Perhaps one of the first things I could try writing about is the name of the blog.
‘Axxon N.’ appears in David Lynch’s ‘INLAND EMPIRE’, written on a door/wall connected to the backstage of a studio where an actress sees herself in the past, and then doesn’t. Axxon N. indicates the portal to ‘stranger things’, the curved vector into nonlinear explorations of darkness. An axon transmits.
Earlier, the actress is told two old tales by a visiting “neighbour”.
A little boy went out to play. When he opened his door, he saw the world. As he passed through the doorway, he caused a reflection. Evil was born. Evil was born, and followed the boy.
[And its variation:] A little girl went out to play. Lost in the marketplace, as if half-born. Then, not through the marketplace – you see that, don’t you? – but through the alley behind the marketplace. This is the way to the palace. But it isn’t something you remember.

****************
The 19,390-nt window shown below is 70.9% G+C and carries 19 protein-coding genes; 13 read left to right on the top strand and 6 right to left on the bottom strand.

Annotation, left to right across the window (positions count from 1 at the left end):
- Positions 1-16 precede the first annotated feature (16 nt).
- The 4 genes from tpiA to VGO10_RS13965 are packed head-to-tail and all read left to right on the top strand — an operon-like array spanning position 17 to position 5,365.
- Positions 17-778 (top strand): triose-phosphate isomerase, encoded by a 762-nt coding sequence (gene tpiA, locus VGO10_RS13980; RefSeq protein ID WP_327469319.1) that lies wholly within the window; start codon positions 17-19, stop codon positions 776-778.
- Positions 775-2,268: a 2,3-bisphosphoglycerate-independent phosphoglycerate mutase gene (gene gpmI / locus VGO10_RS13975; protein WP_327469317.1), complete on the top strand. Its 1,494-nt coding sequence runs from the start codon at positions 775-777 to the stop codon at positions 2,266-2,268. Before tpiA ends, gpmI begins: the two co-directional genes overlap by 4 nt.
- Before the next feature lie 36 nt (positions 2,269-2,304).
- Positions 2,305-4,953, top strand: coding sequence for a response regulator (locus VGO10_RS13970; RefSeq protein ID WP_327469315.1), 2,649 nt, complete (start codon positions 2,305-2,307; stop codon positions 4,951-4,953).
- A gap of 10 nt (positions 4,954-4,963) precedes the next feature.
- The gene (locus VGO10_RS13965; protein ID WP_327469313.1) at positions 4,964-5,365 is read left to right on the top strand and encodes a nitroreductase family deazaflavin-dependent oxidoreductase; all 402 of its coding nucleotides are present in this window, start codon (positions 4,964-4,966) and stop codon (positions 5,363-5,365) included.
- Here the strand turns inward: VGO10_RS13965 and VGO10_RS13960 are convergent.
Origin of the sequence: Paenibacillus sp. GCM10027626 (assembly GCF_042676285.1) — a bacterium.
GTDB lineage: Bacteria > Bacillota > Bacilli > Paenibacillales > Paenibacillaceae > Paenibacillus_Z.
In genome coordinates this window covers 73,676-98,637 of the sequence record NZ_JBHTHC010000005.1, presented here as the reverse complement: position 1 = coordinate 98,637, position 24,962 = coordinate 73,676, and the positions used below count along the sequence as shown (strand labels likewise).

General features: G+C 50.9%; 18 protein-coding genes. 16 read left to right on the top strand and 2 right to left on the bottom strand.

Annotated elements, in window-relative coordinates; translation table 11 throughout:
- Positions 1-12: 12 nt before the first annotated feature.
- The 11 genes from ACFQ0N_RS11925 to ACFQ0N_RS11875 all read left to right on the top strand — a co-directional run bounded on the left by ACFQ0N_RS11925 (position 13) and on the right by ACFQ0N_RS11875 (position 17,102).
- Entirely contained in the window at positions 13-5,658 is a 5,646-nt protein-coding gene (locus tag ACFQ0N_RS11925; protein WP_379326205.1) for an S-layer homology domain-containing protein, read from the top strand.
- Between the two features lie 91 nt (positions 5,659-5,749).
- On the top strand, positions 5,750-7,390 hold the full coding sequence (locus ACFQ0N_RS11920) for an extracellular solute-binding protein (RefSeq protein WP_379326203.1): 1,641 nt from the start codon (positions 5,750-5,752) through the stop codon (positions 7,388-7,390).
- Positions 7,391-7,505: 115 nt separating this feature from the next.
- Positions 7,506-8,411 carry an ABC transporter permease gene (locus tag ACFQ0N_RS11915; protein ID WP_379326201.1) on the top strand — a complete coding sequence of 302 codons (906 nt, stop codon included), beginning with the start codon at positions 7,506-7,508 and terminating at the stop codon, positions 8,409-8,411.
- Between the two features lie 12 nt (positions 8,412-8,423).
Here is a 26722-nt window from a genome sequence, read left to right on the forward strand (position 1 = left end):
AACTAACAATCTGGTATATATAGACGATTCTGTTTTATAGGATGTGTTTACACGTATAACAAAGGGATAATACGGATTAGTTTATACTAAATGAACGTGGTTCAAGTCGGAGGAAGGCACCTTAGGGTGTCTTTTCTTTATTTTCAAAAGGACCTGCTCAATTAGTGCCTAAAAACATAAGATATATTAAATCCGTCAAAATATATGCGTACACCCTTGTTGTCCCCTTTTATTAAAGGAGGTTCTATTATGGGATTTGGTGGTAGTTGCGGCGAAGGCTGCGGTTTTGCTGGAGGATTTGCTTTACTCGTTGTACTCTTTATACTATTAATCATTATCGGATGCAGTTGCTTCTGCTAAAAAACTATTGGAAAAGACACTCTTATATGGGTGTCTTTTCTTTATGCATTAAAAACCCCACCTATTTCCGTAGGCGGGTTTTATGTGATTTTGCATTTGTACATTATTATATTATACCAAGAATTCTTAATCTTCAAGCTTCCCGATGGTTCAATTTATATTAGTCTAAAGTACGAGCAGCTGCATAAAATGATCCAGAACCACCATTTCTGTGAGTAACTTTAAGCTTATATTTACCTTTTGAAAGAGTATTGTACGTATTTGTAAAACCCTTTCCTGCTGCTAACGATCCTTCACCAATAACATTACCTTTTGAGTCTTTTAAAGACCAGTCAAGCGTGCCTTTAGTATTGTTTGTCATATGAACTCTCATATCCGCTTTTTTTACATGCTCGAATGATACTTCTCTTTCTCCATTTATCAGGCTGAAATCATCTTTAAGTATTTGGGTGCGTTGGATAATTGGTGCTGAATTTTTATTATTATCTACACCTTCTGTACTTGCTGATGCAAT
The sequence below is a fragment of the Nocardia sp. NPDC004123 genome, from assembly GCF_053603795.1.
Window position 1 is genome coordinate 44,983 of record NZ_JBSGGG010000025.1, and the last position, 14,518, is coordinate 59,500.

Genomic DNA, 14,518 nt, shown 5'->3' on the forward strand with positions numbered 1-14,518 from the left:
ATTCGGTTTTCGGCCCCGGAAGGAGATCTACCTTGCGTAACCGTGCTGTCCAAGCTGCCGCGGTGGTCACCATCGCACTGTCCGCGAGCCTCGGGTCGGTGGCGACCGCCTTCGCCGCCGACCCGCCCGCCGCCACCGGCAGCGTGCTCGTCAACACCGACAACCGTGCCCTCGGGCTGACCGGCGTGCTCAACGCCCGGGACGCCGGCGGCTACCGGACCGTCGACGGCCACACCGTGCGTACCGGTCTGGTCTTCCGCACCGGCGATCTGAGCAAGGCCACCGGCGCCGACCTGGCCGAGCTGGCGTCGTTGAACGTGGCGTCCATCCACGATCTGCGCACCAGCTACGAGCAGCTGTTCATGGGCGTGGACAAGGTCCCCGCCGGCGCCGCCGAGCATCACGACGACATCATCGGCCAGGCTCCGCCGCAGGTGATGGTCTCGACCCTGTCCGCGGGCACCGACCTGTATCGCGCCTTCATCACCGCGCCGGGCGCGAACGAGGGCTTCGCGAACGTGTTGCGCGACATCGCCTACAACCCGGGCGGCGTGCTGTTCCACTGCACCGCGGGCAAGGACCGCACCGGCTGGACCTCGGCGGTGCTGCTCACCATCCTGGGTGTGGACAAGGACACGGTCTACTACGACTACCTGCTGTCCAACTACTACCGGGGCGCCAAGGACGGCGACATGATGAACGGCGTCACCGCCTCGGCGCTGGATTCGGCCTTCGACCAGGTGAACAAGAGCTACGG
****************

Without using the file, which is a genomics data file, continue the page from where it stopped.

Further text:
“Axxon N.” shows the way to the (eponymous EMPIRE’s) ‘palace’, situated on the dark underground peripheries of the marketplace. It is the beginning of a journey into dream realities of weird mysteries, with temporal complexity, multi-dimensional interconnected passages, fractured, many and fluid selves, phantoms, curses, demons, and monsters. The illimitable unknown…
“Axxon N.” is “the longest-running radio play in history” (see), the initiator of old tales. It is ‘deep time’ itself, which is inextricable from the Unknown, and that something termed Evil in the Visitor’s old tale. In other words: Horror.
It helps that ‘INLAND EMPIRE’ has been on each of my four viewings (two of which were theatrical) the most viscerally powerful film.
And that quite disturbingly, “Horror” and “Axxon N.” (or “axxonn”) are equivalent by Barrow’s ‘Anglossic Qabbala’ (here’s how).
Explorations of strangeness, weirdness, and horror are in the interest of this blog.